The Unofficial Football World Championships is a well-established method of determining the best team in the world. But which is the worst team in the world? That’s a question that can be answered via the UFWC Wooden Spoon, a spin-off competition that’s been running over at the UFWC Forum. It works almost exactly like the main UFWC, only in reverse; that is to say, any time the current wooden spooners win a match, the team they beat become the new wooden spooners.
The story of the UFWC Wooden Spoon (or UFWCWS?) begins in 1873, when England beat Scotland in 1873 to become the first UFWC title holders, and Scotland became the first wooden spooners. Like the UFWC title, the wooden spoon stayed within the British Isles for many years (occasionally with England and Scotland, but mostly with Wales or Ireland). The first overseas team to inherit the spoon was Belgium, courtesy of their 5-3 defeat to England in 1926. Holland, Denmark and Norway all had stints as holders soon after.
Between 1929 and 1940, the spoon was shared by just four teams: Finland, Estonia, Latvia and Lithuania. Then, on the 5th August 1940, the Soviet Union annexed Latvia. Latvia were, suddenly, no longer an independent country, and their national football team was disbanded. This meant the spoon going vacant for 24 days – an irritating break in continuity that can be blamed directly on Stalin (although one has to say it was not the worst thing he was ever responsible for!).
The next international thereafter was a win for Sweden against Finland, so the Finns were the new wooden spooners. They did not manage to offload it until their 24th attempt (nine years later) – the longest run of failure in the competition’s history. The win they finally managed was against Denmark. However, the Danes beat Norway on the very same day (with an entirely different XI), so Norway were the new holders. Finland then took the spoon for yet another two years (1950-52), before Norway and Denmark got another look-in.
Switzerland inherited the spoon for the first time in 1953, before they won 4-2 in Paris; the French taking the spoon briefly. It then went on to the Republic of Ireland, and then Luxembourg. Unsurprisingly, they held the spoon for seven years, but then stunningly beat Portugal in a World Cup qualifier. Portugal then beat Bulgaria, but Bulgaria beat Portugal soon after.
Then, in April 1963, Portugal won 1-0 against reigning (official) world champions Brazil. Thus the incredible situation where Brazil were – simultaneously – both officially the best team in the world, and unofficially the worst! When they lost 5-1 to Belgium three days later, it seemed the latter was perhaps closer to the mark, but then they beat France 3-2 and the French, once again, held the spoon.
Via Bulgaria and Greece, the spoon inevitably returned to Finland, staying there from 1966-1972 (barring a brief period in 1969 – the Finns beat Spain in a World Cup qualifier, but Spain soon took 6-0 revenge in the return match). The next Finnish win was over Albania in another World Cup qualifier, but, once again, they lost the return match and regained the spoon. It then passed through the hands of Norway and Northern Ireland to Sweden.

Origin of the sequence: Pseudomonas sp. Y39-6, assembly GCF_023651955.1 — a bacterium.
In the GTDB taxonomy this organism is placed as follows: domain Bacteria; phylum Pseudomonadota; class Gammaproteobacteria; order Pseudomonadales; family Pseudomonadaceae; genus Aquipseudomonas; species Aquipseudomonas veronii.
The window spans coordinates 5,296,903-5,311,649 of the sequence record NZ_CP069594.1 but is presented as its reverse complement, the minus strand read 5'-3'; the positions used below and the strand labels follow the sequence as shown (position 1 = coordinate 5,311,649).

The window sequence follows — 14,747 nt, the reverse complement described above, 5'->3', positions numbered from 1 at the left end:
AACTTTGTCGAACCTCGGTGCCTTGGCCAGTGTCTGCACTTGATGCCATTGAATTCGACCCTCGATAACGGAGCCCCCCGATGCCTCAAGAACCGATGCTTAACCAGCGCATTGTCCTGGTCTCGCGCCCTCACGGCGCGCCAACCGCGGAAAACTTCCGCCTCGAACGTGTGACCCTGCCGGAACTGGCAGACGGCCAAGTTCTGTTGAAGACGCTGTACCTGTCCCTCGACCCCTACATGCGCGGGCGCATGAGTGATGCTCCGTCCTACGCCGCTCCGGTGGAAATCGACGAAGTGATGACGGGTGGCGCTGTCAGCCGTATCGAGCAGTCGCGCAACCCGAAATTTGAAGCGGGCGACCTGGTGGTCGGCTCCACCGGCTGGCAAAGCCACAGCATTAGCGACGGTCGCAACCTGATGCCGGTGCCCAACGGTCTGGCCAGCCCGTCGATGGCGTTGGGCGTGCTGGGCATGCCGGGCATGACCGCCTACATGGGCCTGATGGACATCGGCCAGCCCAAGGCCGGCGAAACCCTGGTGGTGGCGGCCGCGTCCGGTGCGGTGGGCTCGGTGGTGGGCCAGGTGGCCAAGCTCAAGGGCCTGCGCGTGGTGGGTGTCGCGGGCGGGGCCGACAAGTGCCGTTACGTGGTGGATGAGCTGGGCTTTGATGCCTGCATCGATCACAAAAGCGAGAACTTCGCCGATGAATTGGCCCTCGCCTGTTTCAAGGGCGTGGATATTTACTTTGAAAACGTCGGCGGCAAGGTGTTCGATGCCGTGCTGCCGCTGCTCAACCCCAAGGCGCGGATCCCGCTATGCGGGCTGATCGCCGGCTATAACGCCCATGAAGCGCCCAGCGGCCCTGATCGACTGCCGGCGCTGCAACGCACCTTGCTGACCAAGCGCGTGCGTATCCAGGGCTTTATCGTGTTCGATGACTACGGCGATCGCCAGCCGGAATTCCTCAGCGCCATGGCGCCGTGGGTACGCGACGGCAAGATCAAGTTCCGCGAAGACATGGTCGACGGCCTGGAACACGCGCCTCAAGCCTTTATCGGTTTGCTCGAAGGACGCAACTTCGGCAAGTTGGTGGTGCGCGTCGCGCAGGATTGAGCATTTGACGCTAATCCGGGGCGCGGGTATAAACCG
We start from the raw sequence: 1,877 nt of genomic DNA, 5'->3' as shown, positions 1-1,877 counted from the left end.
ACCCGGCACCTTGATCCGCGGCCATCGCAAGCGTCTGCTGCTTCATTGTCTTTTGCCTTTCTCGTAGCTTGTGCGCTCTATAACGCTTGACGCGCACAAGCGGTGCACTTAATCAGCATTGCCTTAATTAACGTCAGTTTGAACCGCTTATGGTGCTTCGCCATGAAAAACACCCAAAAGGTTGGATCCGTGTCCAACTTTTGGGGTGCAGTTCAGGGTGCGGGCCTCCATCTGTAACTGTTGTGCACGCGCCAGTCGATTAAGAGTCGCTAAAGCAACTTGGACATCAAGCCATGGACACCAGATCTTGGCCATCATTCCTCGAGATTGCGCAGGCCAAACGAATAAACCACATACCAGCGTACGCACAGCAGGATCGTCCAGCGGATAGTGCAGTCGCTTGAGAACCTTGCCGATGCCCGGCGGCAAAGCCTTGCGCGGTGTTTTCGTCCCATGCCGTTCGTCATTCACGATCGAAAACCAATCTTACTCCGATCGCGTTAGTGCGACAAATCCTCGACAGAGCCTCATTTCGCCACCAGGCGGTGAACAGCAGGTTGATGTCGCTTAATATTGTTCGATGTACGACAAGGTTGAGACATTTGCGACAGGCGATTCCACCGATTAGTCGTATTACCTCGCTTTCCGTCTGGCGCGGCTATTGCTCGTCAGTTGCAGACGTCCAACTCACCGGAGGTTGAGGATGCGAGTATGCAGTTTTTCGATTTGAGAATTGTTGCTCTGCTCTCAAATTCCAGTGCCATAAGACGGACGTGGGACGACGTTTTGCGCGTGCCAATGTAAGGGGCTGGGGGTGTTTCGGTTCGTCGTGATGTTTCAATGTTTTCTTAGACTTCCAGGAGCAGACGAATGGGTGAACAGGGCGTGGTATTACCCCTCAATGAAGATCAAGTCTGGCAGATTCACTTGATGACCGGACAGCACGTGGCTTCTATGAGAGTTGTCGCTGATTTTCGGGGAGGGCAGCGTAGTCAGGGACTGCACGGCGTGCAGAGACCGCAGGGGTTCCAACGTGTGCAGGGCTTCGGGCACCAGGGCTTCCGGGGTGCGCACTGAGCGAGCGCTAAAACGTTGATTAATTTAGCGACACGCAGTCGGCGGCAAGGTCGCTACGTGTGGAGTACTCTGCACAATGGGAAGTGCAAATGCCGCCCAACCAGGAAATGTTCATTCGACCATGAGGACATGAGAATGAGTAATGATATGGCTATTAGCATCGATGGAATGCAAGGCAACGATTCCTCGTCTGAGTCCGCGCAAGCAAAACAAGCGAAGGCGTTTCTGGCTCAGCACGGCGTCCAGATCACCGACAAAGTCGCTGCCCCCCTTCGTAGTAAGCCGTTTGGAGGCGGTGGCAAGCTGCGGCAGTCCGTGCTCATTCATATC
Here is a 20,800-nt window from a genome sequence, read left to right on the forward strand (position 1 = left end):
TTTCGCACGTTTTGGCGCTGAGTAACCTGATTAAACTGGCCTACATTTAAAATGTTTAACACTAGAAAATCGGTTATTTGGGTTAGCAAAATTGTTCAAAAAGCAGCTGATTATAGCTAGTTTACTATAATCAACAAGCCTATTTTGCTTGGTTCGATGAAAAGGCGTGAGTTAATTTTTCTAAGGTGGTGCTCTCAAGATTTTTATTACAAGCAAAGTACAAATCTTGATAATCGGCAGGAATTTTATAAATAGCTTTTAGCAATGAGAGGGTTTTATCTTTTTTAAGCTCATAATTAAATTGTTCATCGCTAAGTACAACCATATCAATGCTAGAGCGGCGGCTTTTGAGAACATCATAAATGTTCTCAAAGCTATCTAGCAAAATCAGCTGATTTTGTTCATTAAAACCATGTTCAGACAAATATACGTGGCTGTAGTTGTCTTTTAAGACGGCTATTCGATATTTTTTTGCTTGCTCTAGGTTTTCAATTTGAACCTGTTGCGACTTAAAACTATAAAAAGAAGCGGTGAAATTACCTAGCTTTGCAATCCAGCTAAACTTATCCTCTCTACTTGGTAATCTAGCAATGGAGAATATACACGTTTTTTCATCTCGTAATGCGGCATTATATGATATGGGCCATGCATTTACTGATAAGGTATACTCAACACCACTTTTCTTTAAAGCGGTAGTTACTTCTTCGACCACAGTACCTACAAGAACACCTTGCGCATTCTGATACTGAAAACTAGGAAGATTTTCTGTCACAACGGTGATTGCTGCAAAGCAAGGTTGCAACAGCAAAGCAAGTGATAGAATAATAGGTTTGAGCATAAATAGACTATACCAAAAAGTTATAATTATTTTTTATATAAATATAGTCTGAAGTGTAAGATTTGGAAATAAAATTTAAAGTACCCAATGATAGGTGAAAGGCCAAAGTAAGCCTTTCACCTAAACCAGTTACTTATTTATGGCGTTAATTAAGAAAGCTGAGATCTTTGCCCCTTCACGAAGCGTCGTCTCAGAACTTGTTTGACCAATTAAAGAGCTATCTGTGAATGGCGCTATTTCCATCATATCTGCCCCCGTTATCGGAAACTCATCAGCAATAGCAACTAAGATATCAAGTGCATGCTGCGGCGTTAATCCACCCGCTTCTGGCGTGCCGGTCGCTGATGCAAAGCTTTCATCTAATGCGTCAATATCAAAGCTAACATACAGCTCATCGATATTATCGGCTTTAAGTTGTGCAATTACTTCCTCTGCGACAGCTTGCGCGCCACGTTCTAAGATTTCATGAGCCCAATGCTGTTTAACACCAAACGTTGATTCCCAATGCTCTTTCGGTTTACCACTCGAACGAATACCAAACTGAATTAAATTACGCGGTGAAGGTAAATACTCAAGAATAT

In May 1975, Sweden beat Algeria 4-0 in a friendly in Halmstad – a result which would see the spoon leave Europe for the foreseeable future (thus far, the only non-European team who had inherited the spoon was Brazil). Algeria offloaded the spoon at the first opportunity, beating Saudi Arabia 3-1 in January 1976. It has remained in Asia ever since.
Stints as spooners for the UAE, Bahrain, UAE again and Oman saw out the 1970s. Bangladesh, Malaysia, Brunei and Singapore all saw ownership of the poisoned chalice in the 1980s. The spoon returned to Oman in 1988, staying until 1993, when it went – surprisingly – to Malaysia. A few months later, Malaysia beat Macau 9-0, and the tiny colony looked like retaining ownership for a long time. In 1996, though, they beat the Philippines 5-1 (it was only their sixth attempt at an offload). The Philippines then needed 24 attempts to offload the spoon, thus equalling the Finland record of the 1940s.
The team the Philippines finally beat, Guam, came close to that record too, but won at their 22nd attempt. One could argue, though, that their tenure, although not the longest in terms of matches, might have been the most convincing display of ineptitude in the competition’s history. Their first two attempts ended in 19-0 and 16-0 defeats to Iran and Tajikistan respectively. They also suffered three enormous defeats (11-0, 15-0 and 15-1) to Hong Kong, hardly giants of the game themselves. Other defeats in the run included 11-0 to Palestine, 10-0 to Chinese Taipei, and 21-0 to North Korea.
It was Mongolia who, in 2009, suffered the ignominy of ending Guam’s nine-year reign as spooners. Over the following month, the spoon went to Macau, back to Mongolia, and then back to Macau again. Macau still hold it today, having lost all six games since they retook the spoon.
So the worst team in the world is Macau, and the immediate future of the spoon looks likely to remain in Asia, having been there since 1976. Smaller Asian nations like Macau virtually never play, let alone beat, teams from outside their own continent, and even the forthcoming Asian Cup will pass them by. However, the UFWC always throws up surprises, so who knows what the future holds for the UFWC Wooden Spoon?
You can follow the progress of the Wooden Spoon over at the UFWC Forum.